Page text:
Packages that are used by a stylesheet can be identified in a number of ways. They can be listed on the command line in the -pack option, or imported to the XsltCompiler API in Java and C# using the methods loadLibraryPackage and loadExecutablePackage (Java), or LoadLibraryPackage and LoadExecutablePackage (C#). Another option, probably the best option if many library packages are used, is to list them in a configuration file.

From SaxonC 12.4, packages can be imported to the Xslt30Processor API using the importPackage method (import_package in Python).

In the case of schema-aware stylesheets, the schema components needed by a stylesheet are not exported along with the stylesheet code. The user of the stylesheet needs to import the required schemas before the stylesheets can be loaded. The schema loaded at execution time must match the schema used when the stylesheet was compiled. Saxon is not draconian about checking this, and many minor changes will cause no trouble (for example, changing the regular expression used in a pattern facet). Structural changes that invalidate the assumptions made during XSLT compilation, however, are likely to cause execution to fail, not necessarily in predictable ways.

The computer on which the stylesheet is executed needs to have a Saxon license of sufficient capability to meet the requirements of the stylesheet. There are two ways this can be achieved. Either the run-time system can have a conventional Saxon license installed in the normal way, or it can take advantage of a license embedded within the exported stylesheet itself. Saxonica offers developers the option of purchasing a "developer master key" which, if installed, will cause all exported stylesheets to contain an embedded license key sufficient to execute the stylesheet in question. An embedded license key applies only to that stylesheet and cannot be used for any other code developed elsewhere; stylesheets that are exported with an embedded license can only be executed "as is", and cannot be incorporated as libraries into larger applications.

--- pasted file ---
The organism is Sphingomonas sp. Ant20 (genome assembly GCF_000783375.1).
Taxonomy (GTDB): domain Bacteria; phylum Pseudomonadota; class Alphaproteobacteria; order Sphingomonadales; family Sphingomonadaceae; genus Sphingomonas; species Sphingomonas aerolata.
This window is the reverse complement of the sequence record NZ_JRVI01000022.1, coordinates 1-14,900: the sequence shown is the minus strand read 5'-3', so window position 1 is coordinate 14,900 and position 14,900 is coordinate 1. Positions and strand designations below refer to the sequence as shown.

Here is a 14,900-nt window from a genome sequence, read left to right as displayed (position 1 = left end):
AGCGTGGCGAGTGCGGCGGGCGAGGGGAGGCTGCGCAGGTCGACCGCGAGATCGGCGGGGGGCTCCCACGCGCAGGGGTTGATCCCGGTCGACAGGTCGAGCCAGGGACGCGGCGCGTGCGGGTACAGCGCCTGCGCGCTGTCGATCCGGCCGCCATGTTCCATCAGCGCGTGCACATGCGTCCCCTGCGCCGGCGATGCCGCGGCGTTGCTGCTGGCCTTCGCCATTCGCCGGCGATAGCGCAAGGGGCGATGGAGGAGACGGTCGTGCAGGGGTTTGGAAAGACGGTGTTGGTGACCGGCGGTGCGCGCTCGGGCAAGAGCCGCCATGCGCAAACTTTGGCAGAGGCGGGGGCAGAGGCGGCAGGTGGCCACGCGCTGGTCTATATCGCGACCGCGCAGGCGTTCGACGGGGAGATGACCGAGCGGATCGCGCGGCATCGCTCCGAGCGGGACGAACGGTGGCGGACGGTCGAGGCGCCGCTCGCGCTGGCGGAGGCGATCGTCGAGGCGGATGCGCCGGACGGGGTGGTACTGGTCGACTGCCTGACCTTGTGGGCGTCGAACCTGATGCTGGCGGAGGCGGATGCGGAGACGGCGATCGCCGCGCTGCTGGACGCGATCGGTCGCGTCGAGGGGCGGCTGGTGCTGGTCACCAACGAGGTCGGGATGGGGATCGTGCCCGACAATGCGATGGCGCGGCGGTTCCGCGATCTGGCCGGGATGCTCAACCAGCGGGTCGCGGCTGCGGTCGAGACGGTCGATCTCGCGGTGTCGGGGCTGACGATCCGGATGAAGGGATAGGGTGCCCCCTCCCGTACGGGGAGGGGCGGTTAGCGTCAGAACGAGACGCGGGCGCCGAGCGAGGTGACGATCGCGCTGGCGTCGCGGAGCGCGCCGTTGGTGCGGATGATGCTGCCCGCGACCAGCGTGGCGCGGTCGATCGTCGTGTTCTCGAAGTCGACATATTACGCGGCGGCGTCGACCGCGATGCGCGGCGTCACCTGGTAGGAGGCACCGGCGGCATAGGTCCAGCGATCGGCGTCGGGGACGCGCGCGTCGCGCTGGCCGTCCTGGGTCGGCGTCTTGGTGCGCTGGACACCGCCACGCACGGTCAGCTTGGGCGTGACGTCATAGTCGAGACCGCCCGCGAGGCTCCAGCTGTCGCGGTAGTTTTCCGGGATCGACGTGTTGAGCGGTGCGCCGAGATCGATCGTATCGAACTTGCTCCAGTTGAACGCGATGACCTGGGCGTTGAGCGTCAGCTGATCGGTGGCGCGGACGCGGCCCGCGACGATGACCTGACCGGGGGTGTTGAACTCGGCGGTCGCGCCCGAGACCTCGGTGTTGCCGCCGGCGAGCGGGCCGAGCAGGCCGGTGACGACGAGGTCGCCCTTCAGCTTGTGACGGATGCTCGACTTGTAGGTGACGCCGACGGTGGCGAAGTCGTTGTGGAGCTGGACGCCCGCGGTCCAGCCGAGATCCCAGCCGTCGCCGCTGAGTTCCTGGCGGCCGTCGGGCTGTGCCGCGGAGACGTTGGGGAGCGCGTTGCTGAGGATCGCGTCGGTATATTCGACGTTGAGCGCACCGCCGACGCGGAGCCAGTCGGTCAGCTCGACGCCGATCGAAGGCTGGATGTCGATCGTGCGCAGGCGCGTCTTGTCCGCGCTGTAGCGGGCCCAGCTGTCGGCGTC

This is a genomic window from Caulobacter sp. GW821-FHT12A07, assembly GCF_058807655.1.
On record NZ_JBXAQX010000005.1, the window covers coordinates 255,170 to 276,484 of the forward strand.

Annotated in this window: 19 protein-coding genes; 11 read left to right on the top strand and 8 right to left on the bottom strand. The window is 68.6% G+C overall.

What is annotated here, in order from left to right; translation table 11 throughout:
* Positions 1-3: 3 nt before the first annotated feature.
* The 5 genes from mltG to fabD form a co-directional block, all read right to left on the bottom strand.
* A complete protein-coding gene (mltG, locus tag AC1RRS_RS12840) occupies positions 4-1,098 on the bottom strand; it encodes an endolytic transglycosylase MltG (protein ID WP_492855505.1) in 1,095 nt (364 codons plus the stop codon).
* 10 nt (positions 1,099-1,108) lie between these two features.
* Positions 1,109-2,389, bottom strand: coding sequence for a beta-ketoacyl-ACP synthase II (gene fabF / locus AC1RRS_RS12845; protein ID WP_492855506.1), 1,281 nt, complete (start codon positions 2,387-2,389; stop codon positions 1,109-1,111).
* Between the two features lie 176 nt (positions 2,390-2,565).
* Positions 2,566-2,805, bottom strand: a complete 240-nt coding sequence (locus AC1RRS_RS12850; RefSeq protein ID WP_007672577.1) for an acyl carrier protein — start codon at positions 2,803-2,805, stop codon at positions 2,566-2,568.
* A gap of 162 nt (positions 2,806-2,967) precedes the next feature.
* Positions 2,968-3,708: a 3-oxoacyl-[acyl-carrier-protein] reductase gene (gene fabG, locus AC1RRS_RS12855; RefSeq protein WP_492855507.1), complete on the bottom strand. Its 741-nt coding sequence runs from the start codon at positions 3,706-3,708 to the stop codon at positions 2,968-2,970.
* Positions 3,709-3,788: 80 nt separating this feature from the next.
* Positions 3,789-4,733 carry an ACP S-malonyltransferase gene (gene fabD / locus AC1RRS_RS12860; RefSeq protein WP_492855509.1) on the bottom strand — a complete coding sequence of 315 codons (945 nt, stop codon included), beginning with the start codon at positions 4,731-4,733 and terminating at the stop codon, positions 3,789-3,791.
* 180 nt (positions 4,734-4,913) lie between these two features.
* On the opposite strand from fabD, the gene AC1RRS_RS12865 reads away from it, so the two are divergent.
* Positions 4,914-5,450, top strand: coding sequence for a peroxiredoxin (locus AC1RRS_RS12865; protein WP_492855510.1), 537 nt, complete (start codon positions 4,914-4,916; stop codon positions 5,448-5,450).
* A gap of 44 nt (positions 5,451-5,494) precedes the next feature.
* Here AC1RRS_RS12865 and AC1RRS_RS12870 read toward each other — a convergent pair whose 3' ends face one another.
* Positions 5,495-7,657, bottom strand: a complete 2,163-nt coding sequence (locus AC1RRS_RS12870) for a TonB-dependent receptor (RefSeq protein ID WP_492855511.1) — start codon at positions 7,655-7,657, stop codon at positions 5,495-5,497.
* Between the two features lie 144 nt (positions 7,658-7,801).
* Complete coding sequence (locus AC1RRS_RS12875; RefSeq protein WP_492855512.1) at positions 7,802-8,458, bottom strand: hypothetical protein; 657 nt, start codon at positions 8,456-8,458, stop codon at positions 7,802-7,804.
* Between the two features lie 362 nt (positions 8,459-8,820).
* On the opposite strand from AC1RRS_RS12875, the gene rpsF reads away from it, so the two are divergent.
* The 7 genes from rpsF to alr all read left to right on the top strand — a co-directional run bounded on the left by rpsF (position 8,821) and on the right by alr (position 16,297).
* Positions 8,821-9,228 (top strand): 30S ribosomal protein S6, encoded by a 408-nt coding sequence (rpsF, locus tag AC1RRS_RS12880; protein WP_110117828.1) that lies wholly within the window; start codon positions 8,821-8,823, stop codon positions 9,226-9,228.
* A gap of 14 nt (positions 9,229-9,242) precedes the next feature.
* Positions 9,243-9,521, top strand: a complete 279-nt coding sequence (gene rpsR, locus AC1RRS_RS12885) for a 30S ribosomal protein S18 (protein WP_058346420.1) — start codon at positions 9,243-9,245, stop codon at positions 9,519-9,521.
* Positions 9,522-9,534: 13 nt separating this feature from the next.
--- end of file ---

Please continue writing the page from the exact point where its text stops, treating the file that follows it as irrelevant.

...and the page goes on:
Exporting stylesheet packages requires Saxon-EE, optionally with the Developer Master Key if stylesheets with embedded license information are to be exported. From Saxon 9.9 (or from 11.1 for SaxonC), importing stylesheet packages is possible using any Saxon edition, provided that the run-time software and the run-time license key (where needed) support the features used by the stylesheet in question.

There are a small number of cases where a valid stylesheet cannot be exported; but they are rarely encountered in practice. Many of the restrictions relate to static global variables (or parameters). A stylesheet cannot be exported if it contains static global variables that are bound to:

Where a stylesheet being exported contains static variables bound to nodes, the nodes will be reconstructed on import. The reconstructed nodes will be parentless, and will lose their inter-node relationships. For example if the value of such a variable contains a sequence of ten elements that are siblings of each other, the reconstructed element nodes will not be siblings of each other (they will be parentless).